The Merry Men

Page 17

There's sin upon this house and trouble; you are a stranger; take your things upon your back and go your ways to better places and to better folk, and if you were ever minded to come back, though it were twenty years syne, you would find me aye waiting.'

'Mary Ellen,' I said, 'I asked you to be my wife, and you said as good as yes. That's done for good. Wherever you are, I am; as I shall answer to my God.'

As I said the words, the wind suddenly burst out raving, and then seemed to stand still and shudder round the house of Aros. It was the first squall, or prologue, of the coming tempest, and as we started and looked about us, we found that a gloom, like the approach of evening, had settled round the house.

'God pity all poor folks at sea!' she said. 'We'll see no more of my father till the morrow's morning.'

And then she told me, as we sat by the fire and hearkened to the rising gusts, of how this change had fallen upon my uncle. All last winter he had been dark and fitful in his mind. Whenever the Roost ran high, or, as Mary said, whenever the Merry Men were dancing, he would lie out for hours together on the Head, if it were at night, or on the top of Aros by day, watching the tumult of the sea, and sweeping the horizon for a sail. After February the tenth, when the wealth-bringing wreck was cast ashore at Sandag, he had been at first unnaturally gay, and his excitement had never fallen in degree, but only changed in kind from dark to darker. He neglected his work, and kept Rorie idle. They two would speak together by the hour at the gable end, in guarded tones and with an air of secrecy and almost of guilt; and if she questioned either, as at first she sometimes did, her inquiries were put aside with confusion. Since Rorie had first remarked the fish that hung about the ferry, his master had never set foot but once upon the mainland of the Ross. That once - it was in the height of the springs - he had passed dryshod while the tide was out; but, having lingered overlong on the far side, found himself cut off from Aros by the returning waters. It was with a shriek of agony that he had leaped across the gut, and he had reached home thereafter in a fever-fit of fear. A fear of the sea, a constant haunting thought of the sea, appeared in his talk and devotions, and even in his looks when he was silent.

Rorie alone came in to supper; but a little later my uncle appeared, took a bottle under his arm, put some bread in his pocket, and set forth again to his outlook, followed this time by Rorie. I heard that the schooner was losing ground, but the crew were still fighting every inch with hopeless ingenuity and course; and the news filled my mind with blackness.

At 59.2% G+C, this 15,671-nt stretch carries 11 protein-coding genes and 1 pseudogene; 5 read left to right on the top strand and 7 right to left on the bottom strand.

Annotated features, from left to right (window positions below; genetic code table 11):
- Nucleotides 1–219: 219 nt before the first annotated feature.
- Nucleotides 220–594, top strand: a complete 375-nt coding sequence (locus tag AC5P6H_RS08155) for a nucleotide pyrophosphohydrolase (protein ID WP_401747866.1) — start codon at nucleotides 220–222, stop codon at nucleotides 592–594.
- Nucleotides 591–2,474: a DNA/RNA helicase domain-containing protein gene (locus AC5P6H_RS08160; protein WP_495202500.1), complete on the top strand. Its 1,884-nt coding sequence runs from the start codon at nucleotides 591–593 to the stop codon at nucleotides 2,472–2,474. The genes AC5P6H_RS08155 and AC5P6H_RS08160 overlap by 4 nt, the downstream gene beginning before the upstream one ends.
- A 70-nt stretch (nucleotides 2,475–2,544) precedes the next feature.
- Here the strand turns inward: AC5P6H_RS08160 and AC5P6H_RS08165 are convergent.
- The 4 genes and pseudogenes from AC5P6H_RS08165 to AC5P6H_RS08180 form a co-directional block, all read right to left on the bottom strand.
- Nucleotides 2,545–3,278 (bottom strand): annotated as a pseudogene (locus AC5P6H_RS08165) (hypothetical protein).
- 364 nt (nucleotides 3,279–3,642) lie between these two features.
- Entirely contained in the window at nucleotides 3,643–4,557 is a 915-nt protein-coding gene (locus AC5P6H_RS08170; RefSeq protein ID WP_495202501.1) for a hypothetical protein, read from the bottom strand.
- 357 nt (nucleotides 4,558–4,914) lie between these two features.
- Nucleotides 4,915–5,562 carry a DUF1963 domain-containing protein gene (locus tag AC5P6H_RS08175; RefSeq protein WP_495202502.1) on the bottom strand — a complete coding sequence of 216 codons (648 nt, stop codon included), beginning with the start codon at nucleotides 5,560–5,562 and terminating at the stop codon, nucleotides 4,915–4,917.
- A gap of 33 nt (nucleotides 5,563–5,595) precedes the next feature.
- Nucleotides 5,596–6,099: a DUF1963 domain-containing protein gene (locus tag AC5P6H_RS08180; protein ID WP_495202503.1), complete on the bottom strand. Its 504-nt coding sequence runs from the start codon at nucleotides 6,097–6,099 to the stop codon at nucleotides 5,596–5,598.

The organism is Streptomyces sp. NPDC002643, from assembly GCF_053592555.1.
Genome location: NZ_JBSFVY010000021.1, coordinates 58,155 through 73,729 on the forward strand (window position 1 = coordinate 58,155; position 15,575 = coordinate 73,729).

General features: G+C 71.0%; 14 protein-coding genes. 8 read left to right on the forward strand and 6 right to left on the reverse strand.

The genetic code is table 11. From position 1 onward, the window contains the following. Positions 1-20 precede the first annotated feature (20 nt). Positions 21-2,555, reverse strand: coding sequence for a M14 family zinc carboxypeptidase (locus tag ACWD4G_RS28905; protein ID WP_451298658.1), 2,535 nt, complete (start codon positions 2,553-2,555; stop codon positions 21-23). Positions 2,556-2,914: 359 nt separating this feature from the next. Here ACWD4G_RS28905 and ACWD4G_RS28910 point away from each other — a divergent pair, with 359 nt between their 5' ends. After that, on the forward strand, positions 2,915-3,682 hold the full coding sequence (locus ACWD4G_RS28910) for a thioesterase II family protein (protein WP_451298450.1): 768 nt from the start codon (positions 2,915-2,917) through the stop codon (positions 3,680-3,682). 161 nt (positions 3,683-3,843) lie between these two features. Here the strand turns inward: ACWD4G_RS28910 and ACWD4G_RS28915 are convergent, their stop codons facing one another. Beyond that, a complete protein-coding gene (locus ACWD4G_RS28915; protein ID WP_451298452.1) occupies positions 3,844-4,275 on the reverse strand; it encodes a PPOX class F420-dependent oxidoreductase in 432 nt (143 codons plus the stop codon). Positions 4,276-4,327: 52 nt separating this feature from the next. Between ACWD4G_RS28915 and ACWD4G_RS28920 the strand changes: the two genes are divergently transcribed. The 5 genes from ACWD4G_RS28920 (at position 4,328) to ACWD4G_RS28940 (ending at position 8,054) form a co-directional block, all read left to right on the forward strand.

A little after sundown the full fury of the gale broke forth, such a gale as I have never seen in summer, nor, seeing how swiftly it had come, even in winter. Mary and I sat in silence, the house quaking overhead, the tempest howling without, the fire between us sputtering with raindrops. Our thoughts were far away with the poor fellows on the schooner, or my not less unhappy uncle, houseless on the promontory; and yet ever and again we were startled back to ourselves, when the wind would rise and strike the gable like a solid body, or suddenly fall and draw away, so that the fire leaped into flame and our hearts bounded in our sides. Now the storm in its might would seize and shake the four corners of the roof, roaring like Leviathan in anger. Anon, in a lull, cold eddies of tempest moved shudderingly in the room, lifting the hair upon our heads and passing between us as we sat. And again the wind would break forth in a chorus of melancholy sounds, hooting low in the chimney, wailing with flutelike softness round the house.

It was perhaps eight o'clock when Rorie came in and pulled me mysteriously to the door. My uncle, it appeared, had frightened even his constant comrade; and Rorie, uneasy at his extravagance, prayed me to come out and share the watch. I hastened to do as I was asked; the more readily as, what with fear and horror, and the electrical tension of the night, I was myself restless and disposed for action.

The Merry Men Page 18

Robert Louis Stevenson

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Robert Louis Stevenson
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